Friday. Under the clock. Train Station. 4:00 pm. Or else. Kennedy.

He looked around frantically, then let his eyes settle on the board holding the clock. It had Gate 3 in bold letters across the top of panel.  The clock also read 4:57. Late. So very late.

A quick visual search of the area did not produce a cynical red head tapping her foot and giving him the stink eye.  Where could she have gone? And why had everyone else picked this week to go out of town, forcing him to be the one responsible for picking her up?  Kennedy was going to kill him.  

He had gotten so focused in on his research he'd almost missed the snooze timer going off on his computer planner for the umpteenth time.  He was so close to solving the formula. He could feel it. Not, he admitted to himself with a sigh, that he would have been any less involved in his books and theories if he hadn't been close to a solution.  Thank heavens Kennedy knew him well enough to have set a back up timer on his computer, or he'd have never remembered.  Maybe he could call her.  Scrabbling through his pockets, he searched for his cell phone.  An image of his cell sitting on the shelf above his computer where he had plugged it in to charge earlier this afternoon floated through his mind. He could feel the panic level beginning to rise.

A tug at his sleeve brought his attention to an older Indian gentleman standing in front of him. He blinked once or twice, trying to place the familiar face.  Coffee shop? Bookstore? Post office?  No. Where else did he go?

"Kory Evanston, no?" the man's soft voice repeating itself for the third time brought him back to the present. Train station 4:00...or 4:58. Late.

"Yes.  Have you seen Kennedy?" he blurted, then nearly slapped his own forehead at his stupidity. Of course the man didn't know Kennedy. Fortunately his question was interrupted by quiet laughter as the man handed him a second square of paper torn from his pocket notebook. This one dry and neatly folded. Vaguely he wondered how the man had gotten a piece of paper from his notebook.

As he took the paper, he saw the hooked curve of scar running the length of the man's thumb from a fishing accident. He felt memory clap into place. The owner of the curry shop in the corner where Kennedy had made him go to lunch before she left. Saying, not only was it her favorite shop, but absolute tradition as well. She had made especially sure to introduce him to Mr. Kapoor. That meal had been amazing.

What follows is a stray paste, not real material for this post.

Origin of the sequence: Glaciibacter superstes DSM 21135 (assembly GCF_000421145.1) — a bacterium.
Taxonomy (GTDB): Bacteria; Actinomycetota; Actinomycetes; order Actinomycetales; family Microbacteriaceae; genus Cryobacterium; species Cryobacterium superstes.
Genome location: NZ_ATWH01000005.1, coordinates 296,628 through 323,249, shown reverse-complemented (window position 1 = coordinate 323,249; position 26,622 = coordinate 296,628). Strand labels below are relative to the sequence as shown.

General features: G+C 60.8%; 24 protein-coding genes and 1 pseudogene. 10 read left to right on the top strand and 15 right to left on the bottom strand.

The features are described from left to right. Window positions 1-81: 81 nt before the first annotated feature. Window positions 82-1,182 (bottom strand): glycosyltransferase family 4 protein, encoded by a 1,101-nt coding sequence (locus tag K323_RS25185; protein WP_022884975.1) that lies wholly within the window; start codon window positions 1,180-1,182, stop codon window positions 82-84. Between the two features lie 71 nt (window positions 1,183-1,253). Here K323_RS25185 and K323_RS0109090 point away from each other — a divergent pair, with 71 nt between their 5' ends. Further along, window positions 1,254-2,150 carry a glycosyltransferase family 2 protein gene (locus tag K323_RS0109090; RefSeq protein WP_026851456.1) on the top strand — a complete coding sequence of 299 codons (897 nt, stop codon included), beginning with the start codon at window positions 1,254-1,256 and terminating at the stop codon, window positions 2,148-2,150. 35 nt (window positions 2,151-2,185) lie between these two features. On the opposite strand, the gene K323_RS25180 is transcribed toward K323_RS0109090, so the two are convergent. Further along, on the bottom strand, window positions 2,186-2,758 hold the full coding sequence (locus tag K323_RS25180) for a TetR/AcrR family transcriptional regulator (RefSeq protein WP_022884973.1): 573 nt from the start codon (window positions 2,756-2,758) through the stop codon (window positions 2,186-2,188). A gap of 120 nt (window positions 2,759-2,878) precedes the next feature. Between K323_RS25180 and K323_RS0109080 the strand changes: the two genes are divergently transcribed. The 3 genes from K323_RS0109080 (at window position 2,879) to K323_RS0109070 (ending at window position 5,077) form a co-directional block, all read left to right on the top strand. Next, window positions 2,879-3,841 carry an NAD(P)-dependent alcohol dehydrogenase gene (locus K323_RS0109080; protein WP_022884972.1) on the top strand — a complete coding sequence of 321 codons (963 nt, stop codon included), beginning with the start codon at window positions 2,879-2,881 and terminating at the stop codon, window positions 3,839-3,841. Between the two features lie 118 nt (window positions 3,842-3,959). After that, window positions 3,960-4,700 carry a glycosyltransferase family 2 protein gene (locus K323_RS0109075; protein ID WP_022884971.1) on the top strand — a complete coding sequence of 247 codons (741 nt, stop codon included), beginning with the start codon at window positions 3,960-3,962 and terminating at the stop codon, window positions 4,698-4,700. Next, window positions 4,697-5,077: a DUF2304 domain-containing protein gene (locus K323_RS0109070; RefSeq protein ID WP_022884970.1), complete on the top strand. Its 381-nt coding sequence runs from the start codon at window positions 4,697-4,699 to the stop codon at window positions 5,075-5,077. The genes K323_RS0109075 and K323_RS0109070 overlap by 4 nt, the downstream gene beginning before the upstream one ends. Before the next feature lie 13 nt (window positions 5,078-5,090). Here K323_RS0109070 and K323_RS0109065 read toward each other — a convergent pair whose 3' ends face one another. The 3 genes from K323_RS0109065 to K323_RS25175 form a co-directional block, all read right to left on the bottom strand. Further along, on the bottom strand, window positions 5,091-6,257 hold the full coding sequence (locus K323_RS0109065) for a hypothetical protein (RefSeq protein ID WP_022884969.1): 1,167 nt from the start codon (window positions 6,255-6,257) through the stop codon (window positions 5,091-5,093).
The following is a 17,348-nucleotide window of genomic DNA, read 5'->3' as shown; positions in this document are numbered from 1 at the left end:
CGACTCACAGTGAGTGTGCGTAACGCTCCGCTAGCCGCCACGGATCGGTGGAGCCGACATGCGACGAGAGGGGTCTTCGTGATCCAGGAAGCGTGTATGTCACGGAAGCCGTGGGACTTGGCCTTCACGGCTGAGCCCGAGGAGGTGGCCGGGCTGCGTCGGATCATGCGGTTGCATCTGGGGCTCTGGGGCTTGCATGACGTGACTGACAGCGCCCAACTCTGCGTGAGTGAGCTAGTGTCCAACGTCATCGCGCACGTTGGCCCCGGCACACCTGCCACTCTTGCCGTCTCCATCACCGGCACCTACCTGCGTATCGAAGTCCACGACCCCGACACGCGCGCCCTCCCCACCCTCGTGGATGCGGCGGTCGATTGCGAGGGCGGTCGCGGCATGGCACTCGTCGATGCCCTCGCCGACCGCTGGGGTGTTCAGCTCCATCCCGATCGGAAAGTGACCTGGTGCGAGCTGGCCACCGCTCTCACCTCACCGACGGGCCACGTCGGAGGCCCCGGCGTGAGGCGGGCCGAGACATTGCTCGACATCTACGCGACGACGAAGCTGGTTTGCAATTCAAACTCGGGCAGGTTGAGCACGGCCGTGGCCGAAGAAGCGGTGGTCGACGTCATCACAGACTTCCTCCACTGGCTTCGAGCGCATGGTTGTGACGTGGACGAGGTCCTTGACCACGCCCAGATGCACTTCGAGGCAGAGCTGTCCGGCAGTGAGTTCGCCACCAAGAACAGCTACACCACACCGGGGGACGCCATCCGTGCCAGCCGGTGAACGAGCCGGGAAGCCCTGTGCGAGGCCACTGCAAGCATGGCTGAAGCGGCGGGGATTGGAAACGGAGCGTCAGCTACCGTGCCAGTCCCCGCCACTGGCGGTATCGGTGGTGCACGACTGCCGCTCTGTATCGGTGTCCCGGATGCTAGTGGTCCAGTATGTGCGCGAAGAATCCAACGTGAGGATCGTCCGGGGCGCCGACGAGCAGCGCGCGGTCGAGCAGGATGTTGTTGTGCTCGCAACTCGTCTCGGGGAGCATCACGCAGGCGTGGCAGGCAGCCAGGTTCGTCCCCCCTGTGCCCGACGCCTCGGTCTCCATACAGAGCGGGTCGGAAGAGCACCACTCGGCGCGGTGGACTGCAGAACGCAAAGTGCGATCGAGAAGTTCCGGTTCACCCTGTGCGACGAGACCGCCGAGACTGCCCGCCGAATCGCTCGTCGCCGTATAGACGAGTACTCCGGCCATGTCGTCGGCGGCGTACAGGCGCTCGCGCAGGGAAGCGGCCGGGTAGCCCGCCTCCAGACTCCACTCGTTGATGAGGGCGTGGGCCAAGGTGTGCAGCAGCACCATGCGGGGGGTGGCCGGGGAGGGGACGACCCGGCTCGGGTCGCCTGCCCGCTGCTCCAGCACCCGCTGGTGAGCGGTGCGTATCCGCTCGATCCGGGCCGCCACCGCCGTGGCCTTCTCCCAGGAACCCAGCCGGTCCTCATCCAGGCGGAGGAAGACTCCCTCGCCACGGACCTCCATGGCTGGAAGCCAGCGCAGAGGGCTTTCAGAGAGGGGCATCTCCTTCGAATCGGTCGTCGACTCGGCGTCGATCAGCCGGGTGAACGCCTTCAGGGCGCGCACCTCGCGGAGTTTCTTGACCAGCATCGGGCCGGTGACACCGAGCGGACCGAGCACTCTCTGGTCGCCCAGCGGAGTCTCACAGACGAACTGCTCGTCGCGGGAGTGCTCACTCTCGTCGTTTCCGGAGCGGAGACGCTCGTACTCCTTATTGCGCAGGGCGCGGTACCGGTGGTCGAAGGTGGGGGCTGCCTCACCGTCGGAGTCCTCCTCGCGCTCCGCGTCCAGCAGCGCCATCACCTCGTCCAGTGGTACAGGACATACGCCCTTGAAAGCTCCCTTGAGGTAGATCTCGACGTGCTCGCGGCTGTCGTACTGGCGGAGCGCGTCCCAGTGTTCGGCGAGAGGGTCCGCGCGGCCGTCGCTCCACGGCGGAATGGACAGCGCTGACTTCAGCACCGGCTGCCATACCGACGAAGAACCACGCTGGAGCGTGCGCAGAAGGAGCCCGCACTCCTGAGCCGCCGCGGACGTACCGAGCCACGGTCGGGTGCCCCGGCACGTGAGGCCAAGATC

"Yes. Not for a few days though. Not since you were here before.  She left you this though. Thought you might show up early, apparently."

The early part was enough to snag his thoughts back from alternating waves of anxiety over finding Kennedy and memories of the tasty saag paneer he'd enjoyed. "Early? But I'm late."

"It's Thursday." 

It took a minute for the meaning to sink in. Thursday. Not Friday. Quickly he bent his head and unfolded the paper.

Trial run. See you tomorrow, sucker. Kennedy.

 Sure enough. She'd set his timer for a day early.  His whole body went limp with relief and a huge smile cracked his face. He hadn't forgotten her after all. She'd have never let him hear the end of it.

 The man held up the white bag containing a styrofoam take-out box he'd been holding in his other hand. "She also thought you might want dinner."

"Saag paneer?" he asked hopefully as he took the bag.

The man gave him a wink before turning to head back to his curry shop. Kory took his dinner and nearly danced back to his car and his research. He hadn't forgotten Kennedy after all.

It was only as he slid in behind the steering wheel of his Blue Beater (a Kennedy nick), sweet relief still coursing through him like a double shot espresso, that the terrible truth of the matter began to sink in. He was going to have to do this all over again tomorrow. The remembering. The showing up. On time. Evil. His twin was evil. 

The elderly bird-like woman, carefully picking her way across the wet parking lot with her cane and her umbrella, saw him begin hitting his head against the steering wheel and then did her best to pick up her pace and get away as quickly as possible.

Friday, January 11, 2013

Write Now Prompt (WNP): Drought

Prompt was "Four Weeks and the Rains Still Haven't Come"

A veritable Dust Bowl. That's all Sid remembered his father saying before he drove off that last morning. The dark dust billowing up in great gusting clouds behind his red truck as he drove down the farm lane and out toward the highway and then drifting slowly out over the wire fences and deadened grass of the pasture.  He had sat on the front steps cradling his mug of orange juice. Felt the pinch of the boards against the back of his knees, and the rapidly disappearing cool of the stone steps in the early morning sun under his bare feet, already stubbed and dirty from a round of tag with Bertie. Bertie was his shaggy mutt collie, lolling under the maple tree with his tongue hanging out.  Afterwards there were a thousand explanations, bitter recriminations, tears, screams, A lot of hustle and bustle. Of changes he couldn't quite make sense of. But those few words spoken spoken in his father's deep craggy voice as he adjusted his cap and loped down the steps to slide in behind the steering wheel encapsulated his father.  A quiet man of few words, but a lover of words all the same, who always had one eye to the weather and the other to the work that needed doing.


(from writing prompt with my friend Copper.)


I feel, standing here on the flagstones of 2013’s entry gate of January, that this year is like a bridge stretching out before me.

I can see the lines of its guide wires and the  arc of its beginning to stretch up up so high. But most of it is still obscured by the sheets of mist and the curtains of fog blowing in form the bay somewhere off to my right.

On my back I have my rucksack.  It’s pretty bare bones but really all the tolls I’ll need. My black gel pens, my composition notebooks, my eating list ever rotating on its four day schedule. On my feet I have got my hiking boots of time and intention. Somewhere in the fog I hear my friends and family are calling out their thoughts and encouragements, but still it is my bridge to cross. My space to add to with my bricks of words.